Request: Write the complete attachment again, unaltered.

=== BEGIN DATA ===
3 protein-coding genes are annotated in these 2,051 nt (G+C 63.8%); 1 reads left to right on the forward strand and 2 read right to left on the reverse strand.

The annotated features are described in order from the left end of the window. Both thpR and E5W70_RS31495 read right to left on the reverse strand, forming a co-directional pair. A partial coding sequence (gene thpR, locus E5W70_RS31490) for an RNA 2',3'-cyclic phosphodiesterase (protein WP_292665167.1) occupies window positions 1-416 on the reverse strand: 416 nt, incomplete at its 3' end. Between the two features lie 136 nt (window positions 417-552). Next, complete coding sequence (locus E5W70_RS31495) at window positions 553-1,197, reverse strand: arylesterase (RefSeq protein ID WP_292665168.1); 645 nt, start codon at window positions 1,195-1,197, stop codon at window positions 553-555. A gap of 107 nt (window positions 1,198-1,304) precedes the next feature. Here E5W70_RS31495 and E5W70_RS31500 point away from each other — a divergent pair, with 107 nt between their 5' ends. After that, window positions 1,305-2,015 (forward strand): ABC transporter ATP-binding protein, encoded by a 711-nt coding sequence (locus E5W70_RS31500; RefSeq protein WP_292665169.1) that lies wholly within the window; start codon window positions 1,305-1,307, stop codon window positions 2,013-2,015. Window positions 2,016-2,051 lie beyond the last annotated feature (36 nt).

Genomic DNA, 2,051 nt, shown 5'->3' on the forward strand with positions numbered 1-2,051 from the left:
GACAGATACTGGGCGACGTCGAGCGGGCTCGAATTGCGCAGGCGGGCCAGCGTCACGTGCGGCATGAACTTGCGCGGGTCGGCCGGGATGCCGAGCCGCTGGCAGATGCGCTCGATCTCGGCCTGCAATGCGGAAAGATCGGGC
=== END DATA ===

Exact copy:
3 protein-coding genes are annotated in these 2,051 nt (G+C 63.8%); 1 reads left to right on the forward strand and 2 read right to left on the reverse strand.

The annotated features are described in order from the left end of the window. Both thpR and E5W70_RS31495 read right to left on the reverse strand, forming a co-directional pair. A partial coding sequence (gene thpR, locus E5W70_RS31490) for an RNA 2',3'-cyclic phosphodiesterase (protein WP_292665167.1) occupies window positions 1-416 on the reverse strand: 416 nt, incomplete at its 3' end. Between the two features lie 136 nt (window positions 417-552). Next, complete coding sequence (locus E5W70_RS31495) at window positions 553-1,197, reverse strand: arylesterase (RefSeq protein ID WP_292665168.1); 645 nt, start codon at window positions 1,195-1,197, stop codon at window positions 553-555. A gap of 107 nt (window positions 1,198-1,304) precedes the next feature. Here E5W70_RS31495 and E5W70_RS31500 point away from each other — a divergent pair, with 107 nt between their 5' ends. After that, window positions 1,305-2,015 (forward strand): ABC transporter ATP-binding protein, encoded by a 711-nt coding sequence (locus E5W70_RS31500; RefSeq protein WP_292665169.1) that lies wholly within the window; start codon window positions 1,305-1,307, stop codon window positions 2,013-2,015. Window positions 2,016-2,051 lie beyond the last annotated feature (36 nt).

Genomic DNA, 2,051 nt, shown 5'->3' on the forward strand with positions numbered 1-2,051 from the left:
GACAGATACTGGGCGACGTCGAGCGGGCTCGAATTGCGCAGGCGGGCCAGCGTCACGTGCGGCATGAACTTGCGCGGGTCGGCCGGGATGCCGAGCCGCTGGCAGATGCGCTCGATCTCGGCCTGCAATGCGGAAAGATCGGGC